While physics tells us that information can neither be created nor destroyed (if information could be created or destroyed, then the entire raison d’etre of physics, that is to predict future events or identify the causes of existing situations, would be impossible), it does not demand that the information be accessible. For decades physicists assumed that the information that fell into a black hole is still there, still existing, just locked away from view.
This was fine, until the 1970’s when Stephen Hawking discovered the secret complexities of the event horizon. It turns out that these dark beasts were not as simple as we had been led to believe, and that the event horizons of black holes are one of the few places in the entire cosmos where gravity meets quantum mechanics in a manifest way.
The quest to unify quantum mechanics and gravity stretches back over a century, soon after the development of those two great domains of physics. What prevented their unification was a proliferation of infinities in the mathematics. Anytime gravity became strong at small scales, our equations diverged to infinity and gave useless non-results. But here we are at the boundaries of black holes, which by definition are places of strong gravity. And because the event horizons are mathematical constructs, not actual surfaces with finite extent, to truly understand them we must examine them microscopically, which plants them firmly in the realm of the quantum.
Strong gravity at small scales. While our mathematics blow up, black holes most certainly do not. Something must marry gravity and quantum mechanics, some trick of mathematics or feat of physical insight, and whatever accomplishes the task does so here at the event horizon of every black hole in the universe.
Hawking, among others, embarked on a program in the 1970’s to use black hole event horizons to poke and prod at the combined nature of gravity and quantum mechanics in extreme conditions, hoping to tease out some clue to their union. And while that program has yet to realize its full potential, Hawking did discover something utterly extraordinary about black holes, as if they weren’t extraordinary enough already.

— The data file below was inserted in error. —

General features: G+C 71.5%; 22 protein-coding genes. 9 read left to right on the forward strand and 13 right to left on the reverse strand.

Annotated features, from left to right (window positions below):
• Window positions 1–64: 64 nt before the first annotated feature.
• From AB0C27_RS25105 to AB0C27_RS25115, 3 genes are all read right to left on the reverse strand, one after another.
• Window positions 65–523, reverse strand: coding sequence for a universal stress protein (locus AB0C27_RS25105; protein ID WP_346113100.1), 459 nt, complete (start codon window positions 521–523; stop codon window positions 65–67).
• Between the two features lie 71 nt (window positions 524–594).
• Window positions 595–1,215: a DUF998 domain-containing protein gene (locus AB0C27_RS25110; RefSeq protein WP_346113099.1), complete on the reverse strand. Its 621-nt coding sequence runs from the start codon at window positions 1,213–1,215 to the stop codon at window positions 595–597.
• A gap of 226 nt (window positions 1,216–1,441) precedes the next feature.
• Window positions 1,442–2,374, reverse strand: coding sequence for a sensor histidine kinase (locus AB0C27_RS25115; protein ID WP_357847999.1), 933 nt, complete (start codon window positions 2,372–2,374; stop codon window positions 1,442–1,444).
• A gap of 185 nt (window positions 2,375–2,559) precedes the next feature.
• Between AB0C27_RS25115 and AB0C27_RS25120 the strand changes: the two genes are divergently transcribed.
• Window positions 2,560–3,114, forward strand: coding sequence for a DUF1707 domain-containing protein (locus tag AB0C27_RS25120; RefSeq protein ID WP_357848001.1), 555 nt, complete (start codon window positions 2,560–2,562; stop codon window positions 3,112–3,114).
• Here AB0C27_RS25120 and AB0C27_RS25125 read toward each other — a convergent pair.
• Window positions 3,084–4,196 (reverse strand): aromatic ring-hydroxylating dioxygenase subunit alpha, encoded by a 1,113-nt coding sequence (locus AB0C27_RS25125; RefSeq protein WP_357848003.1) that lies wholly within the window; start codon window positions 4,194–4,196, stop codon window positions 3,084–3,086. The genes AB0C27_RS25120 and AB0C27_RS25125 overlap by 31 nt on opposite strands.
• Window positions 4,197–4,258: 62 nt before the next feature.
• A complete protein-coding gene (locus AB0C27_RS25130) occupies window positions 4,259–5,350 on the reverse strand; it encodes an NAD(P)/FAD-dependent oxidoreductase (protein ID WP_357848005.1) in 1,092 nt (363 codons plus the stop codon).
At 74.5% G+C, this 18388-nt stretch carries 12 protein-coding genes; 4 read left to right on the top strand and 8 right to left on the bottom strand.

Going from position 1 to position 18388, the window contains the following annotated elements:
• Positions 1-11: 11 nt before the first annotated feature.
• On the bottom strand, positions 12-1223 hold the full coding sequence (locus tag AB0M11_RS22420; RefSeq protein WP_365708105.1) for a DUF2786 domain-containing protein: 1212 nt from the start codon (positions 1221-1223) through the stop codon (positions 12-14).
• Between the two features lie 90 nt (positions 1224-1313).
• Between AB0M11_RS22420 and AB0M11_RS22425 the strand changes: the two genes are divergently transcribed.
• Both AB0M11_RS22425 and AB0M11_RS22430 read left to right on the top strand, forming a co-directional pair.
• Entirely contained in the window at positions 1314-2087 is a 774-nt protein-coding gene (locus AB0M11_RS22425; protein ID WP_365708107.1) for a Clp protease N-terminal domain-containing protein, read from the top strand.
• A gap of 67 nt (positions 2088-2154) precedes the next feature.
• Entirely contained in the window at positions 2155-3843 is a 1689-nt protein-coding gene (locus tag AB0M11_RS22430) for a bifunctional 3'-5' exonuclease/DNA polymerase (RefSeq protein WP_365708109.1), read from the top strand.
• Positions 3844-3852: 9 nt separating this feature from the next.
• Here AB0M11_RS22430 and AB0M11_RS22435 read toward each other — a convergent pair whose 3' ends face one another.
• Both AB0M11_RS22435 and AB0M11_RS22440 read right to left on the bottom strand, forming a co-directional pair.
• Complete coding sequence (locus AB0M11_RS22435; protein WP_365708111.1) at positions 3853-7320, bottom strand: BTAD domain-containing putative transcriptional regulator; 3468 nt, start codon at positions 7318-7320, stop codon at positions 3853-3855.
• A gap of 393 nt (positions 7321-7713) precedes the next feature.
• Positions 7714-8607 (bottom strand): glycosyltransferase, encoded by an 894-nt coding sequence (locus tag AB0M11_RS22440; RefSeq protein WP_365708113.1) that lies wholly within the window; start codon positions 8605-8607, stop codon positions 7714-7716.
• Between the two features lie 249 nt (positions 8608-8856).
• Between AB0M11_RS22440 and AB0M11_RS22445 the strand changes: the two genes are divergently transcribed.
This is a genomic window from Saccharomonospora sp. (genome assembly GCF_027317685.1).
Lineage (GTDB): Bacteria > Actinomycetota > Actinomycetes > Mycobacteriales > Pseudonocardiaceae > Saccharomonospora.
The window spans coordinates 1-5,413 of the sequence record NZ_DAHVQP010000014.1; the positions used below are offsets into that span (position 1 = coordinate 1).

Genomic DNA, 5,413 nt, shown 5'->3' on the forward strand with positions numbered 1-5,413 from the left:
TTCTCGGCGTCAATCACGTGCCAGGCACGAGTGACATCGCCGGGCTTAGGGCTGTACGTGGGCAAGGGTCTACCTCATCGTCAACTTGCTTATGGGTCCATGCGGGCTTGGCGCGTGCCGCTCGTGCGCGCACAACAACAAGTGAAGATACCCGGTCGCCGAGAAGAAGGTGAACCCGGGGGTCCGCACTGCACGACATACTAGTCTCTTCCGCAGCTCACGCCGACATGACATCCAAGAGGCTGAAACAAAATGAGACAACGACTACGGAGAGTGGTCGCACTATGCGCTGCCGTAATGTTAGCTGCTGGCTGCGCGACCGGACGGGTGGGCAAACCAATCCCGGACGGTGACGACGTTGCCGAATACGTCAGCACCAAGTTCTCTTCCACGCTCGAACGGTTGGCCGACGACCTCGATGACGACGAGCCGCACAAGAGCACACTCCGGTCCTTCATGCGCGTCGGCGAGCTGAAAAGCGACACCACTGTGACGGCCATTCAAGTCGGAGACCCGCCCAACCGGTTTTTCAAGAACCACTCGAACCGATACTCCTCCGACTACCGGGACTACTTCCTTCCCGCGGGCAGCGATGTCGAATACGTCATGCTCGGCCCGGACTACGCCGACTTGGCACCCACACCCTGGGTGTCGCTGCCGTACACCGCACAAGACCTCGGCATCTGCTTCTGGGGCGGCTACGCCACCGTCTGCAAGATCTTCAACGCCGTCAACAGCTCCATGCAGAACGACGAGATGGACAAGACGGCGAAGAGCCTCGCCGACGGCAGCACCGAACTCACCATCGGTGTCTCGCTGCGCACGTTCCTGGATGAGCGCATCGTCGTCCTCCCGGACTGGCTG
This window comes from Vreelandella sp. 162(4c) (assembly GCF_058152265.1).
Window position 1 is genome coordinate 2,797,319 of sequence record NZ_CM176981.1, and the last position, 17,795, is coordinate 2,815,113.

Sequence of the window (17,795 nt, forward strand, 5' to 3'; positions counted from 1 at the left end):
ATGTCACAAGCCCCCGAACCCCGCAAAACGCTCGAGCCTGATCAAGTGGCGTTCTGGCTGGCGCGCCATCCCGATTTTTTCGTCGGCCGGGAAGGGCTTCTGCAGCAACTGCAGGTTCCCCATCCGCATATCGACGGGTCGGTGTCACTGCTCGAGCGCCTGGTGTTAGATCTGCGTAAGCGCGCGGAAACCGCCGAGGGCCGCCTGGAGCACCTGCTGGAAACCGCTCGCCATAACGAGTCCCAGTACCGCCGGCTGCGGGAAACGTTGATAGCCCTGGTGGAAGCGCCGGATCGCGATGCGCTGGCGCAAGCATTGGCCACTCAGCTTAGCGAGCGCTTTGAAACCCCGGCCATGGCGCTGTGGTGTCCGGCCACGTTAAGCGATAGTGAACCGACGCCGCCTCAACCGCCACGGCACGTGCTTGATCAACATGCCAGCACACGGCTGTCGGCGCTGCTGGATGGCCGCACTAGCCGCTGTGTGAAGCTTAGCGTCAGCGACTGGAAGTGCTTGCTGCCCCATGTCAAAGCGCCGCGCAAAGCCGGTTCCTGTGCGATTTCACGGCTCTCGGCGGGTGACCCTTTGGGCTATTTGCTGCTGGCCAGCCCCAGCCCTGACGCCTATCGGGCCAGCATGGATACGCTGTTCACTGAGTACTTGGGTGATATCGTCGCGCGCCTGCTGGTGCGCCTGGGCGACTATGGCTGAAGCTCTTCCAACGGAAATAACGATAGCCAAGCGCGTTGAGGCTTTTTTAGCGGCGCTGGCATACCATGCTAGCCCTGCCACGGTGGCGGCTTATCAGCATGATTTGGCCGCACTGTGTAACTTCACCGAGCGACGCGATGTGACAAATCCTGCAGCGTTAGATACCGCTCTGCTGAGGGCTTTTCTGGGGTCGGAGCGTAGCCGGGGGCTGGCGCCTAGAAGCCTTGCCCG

He discovered that black holes are not, strictly speaking, totally 100% black. Through a bizarre interaction of the quantum nature of reality and the formation of event horizons when black holes are born, they are capable of emitting a small amount of radiation. To be perfectly clear, the amount of radiation coming from black holes is almost zero. A typical black hole with a mass a few times that of the Sun, for example, will emit somewhere around one single photon every year. So you’re unlikely to find a glowing black hole with your backyard telescope (and since the universe is literally ablaze with radiation, black holes are for the time being consuming far more than they emit).
Here’s how this radiation, now known as Hawking radiation in Stephen’s honor, throws a monkey wrench in the pristine picture of black holes painted by general relativity and the no-hair theorem. Let’s pretend that you build yourself a black hole, compressing a sufficient amount of matter into a sufficiently small volume that one appears before you. Constructing that black hole consumed an enormous amount of information about all the particles that once enjoyed freedom, and all that information is now safely tucked away behind the event horizon. You then isolate a black hole away from any source of growth: no matter, no radiation, no energy for it to feast upon. The black hole duly emits Hawking radiation, spitting out one photon at a time. With every emission, the black hole loses a little bit of mass (after all, there’s no such thing as a free lunch, and somebody has to foot the energetic bill for this newfound radiation in the cosmos). Eventually, if you wait long enough, the black hole will evaporate completely, disappearing in a poof of energetic emission.
One problem. That Hawking radiation is…featureless. In physics jargon we say that the emission is thermal, which is another way of saying that it contains no unique information. You can sit in front of your homemade black hole and register the energies and momenta of every single emitted particle of Hawking radiation until it collapses in on itself in 10100 years and you will learn absolutely nothing other than the dumb fact that the black hole is, indeed, evaporating at a particular temperature.
Here is the black hole information paradox, a paradox that has bedeviled theoretical physics for over half a century, a paradox whose resolution lays in the unknown lands of quantum gravity, a resolution that promises to give rise to a new understanding of physics: information goes into a black hole. No information comes out. Hawking radiation evaporates the black hole. The black hole goes away. Information cannot be destroyed…so where did all the information go?
There must be a flaw in Hawking’s reasoning, because the universe does not stand paradoxes. Political revolutions come about when two opposing groups cannot reach a compromise: a paradox of interests and goals. Scientific revolutions come about when two opposing facts cannot find a common thread: a paradox of reasoning and deduction.
I will be blunt with you. At the time of this writing, we have no confirmed, agreed-upon, tested, reliable solution to the black hole information paradox. But we do have a series of intriguing clues, mathematical breadcrumbs that seem to be leading us somewhere, and the suggestive glint of something more just over the horizon.